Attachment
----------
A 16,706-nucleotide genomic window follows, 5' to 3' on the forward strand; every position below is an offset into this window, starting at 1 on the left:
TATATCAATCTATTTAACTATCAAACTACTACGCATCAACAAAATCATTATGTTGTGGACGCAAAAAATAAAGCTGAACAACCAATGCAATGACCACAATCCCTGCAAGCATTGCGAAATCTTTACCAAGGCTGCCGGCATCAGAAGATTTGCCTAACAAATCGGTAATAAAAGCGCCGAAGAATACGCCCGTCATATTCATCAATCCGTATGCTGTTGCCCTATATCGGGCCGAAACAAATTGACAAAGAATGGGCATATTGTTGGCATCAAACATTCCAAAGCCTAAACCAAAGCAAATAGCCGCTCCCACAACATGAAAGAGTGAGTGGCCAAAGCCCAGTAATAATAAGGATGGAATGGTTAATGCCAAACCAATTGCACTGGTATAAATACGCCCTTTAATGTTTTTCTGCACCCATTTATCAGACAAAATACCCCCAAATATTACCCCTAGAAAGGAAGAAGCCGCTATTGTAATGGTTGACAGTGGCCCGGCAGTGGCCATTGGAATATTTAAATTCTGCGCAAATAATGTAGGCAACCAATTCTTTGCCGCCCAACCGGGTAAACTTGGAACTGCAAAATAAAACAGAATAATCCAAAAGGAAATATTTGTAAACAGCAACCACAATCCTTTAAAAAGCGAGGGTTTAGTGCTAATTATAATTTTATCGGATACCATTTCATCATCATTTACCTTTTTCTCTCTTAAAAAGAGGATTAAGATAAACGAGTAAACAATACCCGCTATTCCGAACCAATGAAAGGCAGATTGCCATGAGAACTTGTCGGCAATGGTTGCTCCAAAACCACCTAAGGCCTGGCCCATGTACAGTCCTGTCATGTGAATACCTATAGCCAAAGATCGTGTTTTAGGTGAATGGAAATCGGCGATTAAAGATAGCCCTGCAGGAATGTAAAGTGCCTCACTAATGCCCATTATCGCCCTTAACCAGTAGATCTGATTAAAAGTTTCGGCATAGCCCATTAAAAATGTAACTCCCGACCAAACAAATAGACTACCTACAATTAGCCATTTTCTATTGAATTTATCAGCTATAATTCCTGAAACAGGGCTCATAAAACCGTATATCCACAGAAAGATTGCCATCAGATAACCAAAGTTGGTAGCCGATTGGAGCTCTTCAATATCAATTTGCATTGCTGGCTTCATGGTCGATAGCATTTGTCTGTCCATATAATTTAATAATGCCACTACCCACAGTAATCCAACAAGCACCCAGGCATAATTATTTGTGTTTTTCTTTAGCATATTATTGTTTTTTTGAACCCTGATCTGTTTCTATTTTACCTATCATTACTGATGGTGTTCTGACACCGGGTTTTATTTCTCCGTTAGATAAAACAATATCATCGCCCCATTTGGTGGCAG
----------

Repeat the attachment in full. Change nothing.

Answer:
A 16,706-nucleotide genomic window follows, 5' to 3' on the forward strand; every position below is an offset into this window, starting at 1 on the left:
TATATCAATCTATTTAACTATCAAACTACTACGCATCAACAAAATCATTATGTTGTGGACGCAAAAAATAAAGCTGAACAACCAATGCAATGACCACAATCCCTGCAAGCATTGCGAAATCTTTACCAAGGCTGCCGGCATCAGAAGATTTGCCTAACAAATCGGTAATAAAAGCGCCGAAGAATACGCCCGTCATATTCATCAATCCGTATGCTGTTGCCCTATATCGGGCCGAAACAAATTGACAAAGAATGGGCATATTGTTGGCATCAAACATTCCAAAGCCTAAACCAAAGCAAATAGCCGCTCCCACAACATGAAAGAGTGAGTGGCCAAAGCCCAGTAATAATAAGGATGGAATGGTTAATGCCAAACCAATTGCACTGGTATAAATACGCCCTTTAATGTTTTTCTGCACCCATTTATCAGACAAAATACCCCCAAATATTACCCCTAGAAAGGAAGAAGCCGCTATTGTAATGGTTGACAGTGGCCCGGCAGTGGCCATTGGAATATTTAAATTCTGCGCAAATAATGTAGGCAACCAATTCTTTGCCGCCCAACCGGGTAAACTTGGAACTGCAAAATAAAACAGAATAATCCAAAAGGAAATATTTGTAAACAGCAACCACAATCCTTTAAAAAGCGAGGGTTTAGTGCTAATTATAATTTTATCGGATACCATTTCATCATCATTTACCTTTTTCTCTCTTAAAAAGAGGATTAAGATAAACGAGTAAACAATACCCGCTATTCCGAACCAATGAAAGGCAGATTGCCATGAGAACTTGTCGGCAATGGTTGCTCCAAAACCACCTAAGGCCTGGCCCATGTACAGTCCTGTCATGTGAATACCTATAGCCAAAGATCGTGTTTTAGGTGAATGGAAATCGGCGATTAAAGATAGCCCTGCAGGAATGTAAAGTGCCTCACTAATGCCCATTATCGCCCTTAACCAGTAGATCTGATTAAAAGTTTCGGCATAGCCCATTAAAAATGTAACTCCCGACCAAACAAATAGACTACCTACAATTAGCCATTTTCTATTGAATTTATCAGCTATAATTCCTGAAACAGGGCTCATAAAACCGTATATCCACAGAAAGATTGCCATCAGATAACCAAAGTTGGTAGCCGATTGGAGCTCTTCAATATCAATTTGCATTGCTGGCTTCATGGTCGATAGCATTTGTCTGTCCATATAATTTAATAATGCCACTACCCACAGTAATCCAACAAGCACCCAGGCATAATTATTTGTGTTTTTCTTTAGCATATTATTGTTTTTTTGAACCCTGATCTGTTTCTATTTTACCTATCATTACTGATGGTGTTCTGACACCGGGTTTTATTTCTCCGTTAGATAAAACAATATCATCGCCCCATTTGGTGGCAG